Dam remains a moving target
The two most contentious issues before Hawke’s Bay, amalgamation and the dam, will be in the spotlight in May and June.
On the amalgamation front, the Local Government Commission is conducting hearings throughout the region, listening to individuals and organizations that have already filed written submissions.
This process is slow moving, with the real action not occurring until after the national elections. However, BayBuzz optimistically leapt ahead in our last edition and launched a straw poll for the First Mayor of Hawke’s Bay.
We’ve received over 650 responses as I write, with 51% from Napier, 38% from Hastings, and 10% from CHB and Wairoa.
We first asked if folks would prefer an ‘experienced hand’ to guide us through the transition to one council, or a ‘fresh face’ dedicated to change. ‘Experienced hand’ was the overwhelming choice, favoured by 71% of respondents.
Seven ‘candidates’ were offered from amongst Hawke’s Bay’s established political leaders – Barbara Arnott, Kevin Atkinson, Rick Barker, Bill Dalton, Chris Tremain, Fenton Wilson, and Lawrence Yule.
Despite the higher ‘turnout’ from Napier, Lawrence Yule topped the response with 45% of the ‘vote’, followed by Dalton (24%), Tremain (14%) and Arnott (11%), with none of the others reaching 10%. Perhaps two points worth noting.
First, Napier-based candidates captured 49% collectively, while Hastings-based Yule plus Atkinson and Barker won 52%. Geographically, a coin toss.
Second, accepting Yule and Dalton as the ‘front-runners’, how did each do on the other’s turf? Yule got 60% of his home base Hastings vote, and 30% of the Napier vote. Dalton got 40% of his home base Napier vote, and 10% of the Hastings vote. Yule drew appreciably more ‘cross-over’ support.
At the moment, Lawrence Yule seems like the man to beat!
BayBuzz also queried about amalgamation, simply asking: Do you support the One Council approach, or would you prefer no amalgamation? Respondents favoured One Council by 55% to 40% (5% other), including 34% supporting in Napier, while 18% oppose amalgamation in Hastings.
Obviously this is not a scientific survey, as respondents were self-selected. That said, the poll was evenly promoted across the two population centres, and with 650+ respondents, it is not a bad indicator of where the more politically aroused in our population stand. History suggests that more than half of those eligible, won’t vote.
While amalgamation is on simmer; the dam, on the other hand, is on boil.
HBRIC has pressed furiously for a positive decision on the dam by 30 June from the Regional Council (now delayed until 30 September). Hence the public consultation process underway.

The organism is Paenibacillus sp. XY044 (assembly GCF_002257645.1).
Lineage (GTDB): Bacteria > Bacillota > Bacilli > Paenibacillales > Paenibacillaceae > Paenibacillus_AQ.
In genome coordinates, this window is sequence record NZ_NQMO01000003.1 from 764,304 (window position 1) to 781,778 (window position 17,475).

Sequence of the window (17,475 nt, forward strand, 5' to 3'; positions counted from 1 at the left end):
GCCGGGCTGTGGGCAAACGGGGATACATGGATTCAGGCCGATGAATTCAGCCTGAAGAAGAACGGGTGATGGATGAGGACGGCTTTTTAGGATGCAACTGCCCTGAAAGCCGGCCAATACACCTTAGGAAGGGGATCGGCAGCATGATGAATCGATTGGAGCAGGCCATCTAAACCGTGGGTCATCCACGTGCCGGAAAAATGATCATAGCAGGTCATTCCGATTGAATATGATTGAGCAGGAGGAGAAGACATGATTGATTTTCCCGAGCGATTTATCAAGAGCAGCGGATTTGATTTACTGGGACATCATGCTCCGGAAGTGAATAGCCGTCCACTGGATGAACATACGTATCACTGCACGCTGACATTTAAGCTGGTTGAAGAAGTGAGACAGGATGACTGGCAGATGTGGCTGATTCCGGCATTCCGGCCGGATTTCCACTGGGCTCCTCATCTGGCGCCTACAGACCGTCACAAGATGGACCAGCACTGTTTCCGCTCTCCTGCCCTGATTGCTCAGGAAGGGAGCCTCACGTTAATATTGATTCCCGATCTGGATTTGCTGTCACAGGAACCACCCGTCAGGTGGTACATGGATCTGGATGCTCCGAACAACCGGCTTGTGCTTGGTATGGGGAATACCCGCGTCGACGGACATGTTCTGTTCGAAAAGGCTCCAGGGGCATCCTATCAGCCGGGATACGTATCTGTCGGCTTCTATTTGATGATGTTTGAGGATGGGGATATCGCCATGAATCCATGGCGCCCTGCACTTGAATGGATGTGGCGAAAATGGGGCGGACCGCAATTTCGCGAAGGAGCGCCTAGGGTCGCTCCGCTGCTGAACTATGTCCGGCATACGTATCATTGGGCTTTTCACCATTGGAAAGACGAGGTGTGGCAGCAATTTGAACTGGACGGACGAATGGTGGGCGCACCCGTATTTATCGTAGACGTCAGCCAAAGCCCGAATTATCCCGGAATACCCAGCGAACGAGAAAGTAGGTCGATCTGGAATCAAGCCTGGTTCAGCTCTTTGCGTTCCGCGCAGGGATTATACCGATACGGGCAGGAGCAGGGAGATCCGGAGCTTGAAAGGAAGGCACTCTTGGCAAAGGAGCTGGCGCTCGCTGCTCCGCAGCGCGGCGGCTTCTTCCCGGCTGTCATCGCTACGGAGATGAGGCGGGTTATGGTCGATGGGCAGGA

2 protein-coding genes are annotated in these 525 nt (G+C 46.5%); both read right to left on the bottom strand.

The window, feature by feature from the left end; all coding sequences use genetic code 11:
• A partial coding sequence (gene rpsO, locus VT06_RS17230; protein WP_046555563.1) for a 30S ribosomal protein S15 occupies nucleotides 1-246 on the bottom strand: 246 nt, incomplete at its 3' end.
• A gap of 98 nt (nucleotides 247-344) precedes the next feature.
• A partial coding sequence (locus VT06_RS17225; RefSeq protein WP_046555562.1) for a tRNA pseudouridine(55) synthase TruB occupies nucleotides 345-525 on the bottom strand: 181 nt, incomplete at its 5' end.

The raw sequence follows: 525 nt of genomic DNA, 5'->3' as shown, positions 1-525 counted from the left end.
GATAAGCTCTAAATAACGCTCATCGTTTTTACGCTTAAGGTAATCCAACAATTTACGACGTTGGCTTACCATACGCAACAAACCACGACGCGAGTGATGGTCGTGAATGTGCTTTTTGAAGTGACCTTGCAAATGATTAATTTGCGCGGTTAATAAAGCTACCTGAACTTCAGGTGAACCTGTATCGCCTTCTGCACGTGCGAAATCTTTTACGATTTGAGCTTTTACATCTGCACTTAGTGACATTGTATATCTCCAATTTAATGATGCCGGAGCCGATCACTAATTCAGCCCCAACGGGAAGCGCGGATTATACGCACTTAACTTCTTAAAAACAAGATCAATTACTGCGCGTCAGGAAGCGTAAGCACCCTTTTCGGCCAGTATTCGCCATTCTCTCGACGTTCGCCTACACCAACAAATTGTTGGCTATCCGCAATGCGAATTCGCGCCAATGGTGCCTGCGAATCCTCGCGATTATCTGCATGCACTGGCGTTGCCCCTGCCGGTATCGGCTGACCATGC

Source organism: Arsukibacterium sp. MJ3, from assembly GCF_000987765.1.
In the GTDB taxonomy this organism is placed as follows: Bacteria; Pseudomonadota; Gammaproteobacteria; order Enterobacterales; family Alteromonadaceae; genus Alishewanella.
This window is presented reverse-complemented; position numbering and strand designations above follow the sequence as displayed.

I, together with Councillors Barker, Beaven and Graham, have strenuously challenged this rush to judgment. When we were asked on 30 April by HBRC staff to approve the consultation process, we had seen no confirmed private investors, no money from the Crown, and no signed water purchase agreements from CHB farmers.
Moreover, we had seen no business plan from HBRIC worthy of the name; nor a probing or even final review of HBRIC’s case from our independent consultant. What we had received was our consultant’s one-hour verbal assessment of the non-plan, and a verbal presentation from HBRIC itself.
And we had received only a cursory verbal assessment of the impact of the Board of Inquiry’s (BOI) decision regarding protection of the Tukituki (and other conditions placed on the dam) on the financial viability or claimed benefits of the $600 million dam ($300 million to build; $300 million in on-farm costs to use).
So, I voted not to commence public consultation.
A terribly shonky way to conduct public business. But it follows the pattern set by the previous Regional Council, which simply lapped at the feet of senior staff.
That staff has now spent nearly $14 million in pursuit of its plans for the Tukituki and the dam (including $4 million from central government). A major chunk of this, over $4 million, was spent advocating an insufficient water quality management plan to the BOI, which thankfully rejected it, noting HBRC’s own consultants were inconsistent with their past positions.
This Regional Council is the institution that Councillors Fenton Wilson, Christine Scott & Co insist is Hawke’s Bay’s bastion of environmental defence, to be protected from amalgamation. Right!
In my opinion, we should not be consulting now on the dam scheme, which is still too much a moving target.